Expanding the genotypic and phenotypic spectrum of severe serine biosynthesis disorders

Fatima Abdelfattah, Ariana Kariminejad, Anne‐Karin Kahlert, Patrick J. Morrison, Evren Gumus, Katherine D. Mathews, Benjamin W. Darbro, David J. Amor, Maie Walsh, Yves Sznajer, Luisa Weiß, Sabine Weidensee, David Chitayat, Patrick Shannon, Eva Bermejo‐Sánchez, Isolina Riaño‐Galán, Ian Hayes, Gemma Poke, Caroline Rooryck, Perrine PennamenSuonavy Khung‐Savatovsky, Annick Toutain, Marie‐Laure Vuillaume, Siavash Ghaderi‐Sohi, Mohamad H. Kariminejad, Sönke Weinert, Heinrich Sticht, Martin Zenker, Denny Schanze

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13 Citations (Scopus)
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Serine biosynthesis disorders comprise a spectrum of very rare autosomal recessive inborn errors of metabolism with wide phenotypic variability. Neu–Laxova syndrome represents the most severe expression and is characterized by multiple congenital anomalies and pre- or perinatal lethality. Here, we present the mutation spectrum and a detailed phenotypic analysis in 15 unrelated families with severe types of serine biosynthesis disorders. We identified likely disease-causing variants in the PHGDH and PSAT1 genes, several of which have not been reported previously. Phenotype analysis and a comprehensive review of the literature corroborates the evidence that serine biosynthesis disorders represent a continuum with varying degrees of phenotypic expression and suggest that even gradual differences at the severe end of the spectrum may be correlated with particular genotypes. We postulate that the individual residual enzyme activity of mutant proteins is the major determinant of the phenotypic variability, but further functional studies are needed to explore effects at the enzyme protein level.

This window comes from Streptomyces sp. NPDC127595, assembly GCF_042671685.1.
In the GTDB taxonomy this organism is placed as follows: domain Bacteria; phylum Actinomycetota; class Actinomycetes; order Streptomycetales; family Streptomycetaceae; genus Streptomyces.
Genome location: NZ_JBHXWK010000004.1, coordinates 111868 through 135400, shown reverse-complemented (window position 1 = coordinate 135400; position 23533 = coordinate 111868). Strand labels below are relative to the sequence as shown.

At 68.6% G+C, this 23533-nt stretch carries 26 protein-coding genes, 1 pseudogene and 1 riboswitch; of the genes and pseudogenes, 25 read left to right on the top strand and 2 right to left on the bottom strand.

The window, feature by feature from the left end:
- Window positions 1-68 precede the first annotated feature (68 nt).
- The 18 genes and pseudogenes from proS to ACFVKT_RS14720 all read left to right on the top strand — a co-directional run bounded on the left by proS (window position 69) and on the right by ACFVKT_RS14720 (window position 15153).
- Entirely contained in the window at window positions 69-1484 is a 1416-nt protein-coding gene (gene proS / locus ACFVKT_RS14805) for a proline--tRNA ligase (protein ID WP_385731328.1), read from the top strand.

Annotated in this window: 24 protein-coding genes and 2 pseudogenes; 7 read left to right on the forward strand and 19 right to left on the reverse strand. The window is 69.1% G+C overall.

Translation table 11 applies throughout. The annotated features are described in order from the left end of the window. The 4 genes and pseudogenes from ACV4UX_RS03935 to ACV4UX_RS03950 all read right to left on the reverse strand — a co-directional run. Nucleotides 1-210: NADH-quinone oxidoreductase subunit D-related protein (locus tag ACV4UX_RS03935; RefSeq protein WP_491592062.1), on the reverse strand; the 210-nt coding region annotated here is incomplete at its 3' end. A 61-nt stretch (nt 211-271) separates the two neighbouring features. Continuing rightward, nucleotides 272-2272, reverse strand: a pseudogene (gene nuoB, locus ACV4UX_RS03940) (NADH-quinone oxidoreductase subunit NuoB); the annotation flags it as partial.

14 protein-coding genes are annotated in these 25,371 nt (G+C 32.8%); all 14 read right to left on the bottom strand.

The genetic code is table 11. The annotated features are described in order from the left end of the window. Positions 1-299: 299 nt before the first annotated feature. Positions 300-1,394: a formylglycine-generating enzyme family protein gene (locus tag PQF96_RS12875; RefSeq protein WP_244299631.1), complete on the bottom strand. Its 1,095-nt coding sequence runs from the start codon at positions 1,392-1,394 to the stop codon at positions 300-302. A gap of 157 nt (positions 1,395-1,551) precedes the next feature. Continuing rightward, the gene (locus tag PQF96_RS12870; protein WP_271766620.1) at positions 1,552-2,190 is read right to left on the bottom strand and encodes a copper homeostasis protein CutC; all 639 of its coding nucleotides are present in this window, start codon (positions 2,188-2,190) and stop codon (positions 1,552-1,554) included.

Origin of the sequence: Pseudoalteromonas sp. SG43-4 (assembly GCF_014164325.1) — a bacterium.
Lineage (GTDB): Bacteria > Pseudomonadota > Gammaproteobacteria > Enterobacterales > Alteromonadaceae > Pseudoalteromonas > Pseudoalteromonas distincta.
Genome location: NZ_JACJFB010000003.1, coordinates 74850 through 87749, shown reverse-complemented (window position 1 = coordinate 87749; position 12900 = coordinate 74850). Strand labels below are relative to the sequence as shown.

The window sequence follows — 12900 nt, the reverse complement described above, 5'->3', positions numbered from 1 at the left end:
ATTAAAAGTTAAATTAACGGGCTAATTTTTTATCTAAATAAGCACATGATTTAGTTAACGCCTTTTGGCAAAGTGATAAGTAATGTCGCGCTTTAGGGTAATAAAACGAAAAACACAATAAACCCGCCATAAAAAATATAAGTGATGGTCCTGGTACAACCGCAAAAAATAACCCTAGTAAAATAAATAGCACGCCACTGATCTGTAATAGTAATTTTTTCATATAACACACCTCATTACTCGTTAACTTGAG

Original languageEnglish
Pages (from-to)1615-1628
Number of pages14
JournalHuman Mutation
Issue number9
Early online date15 Jul 2020
Publication statusPublished - Sept 2020


  • Genetics (clinical)
  • Genetics


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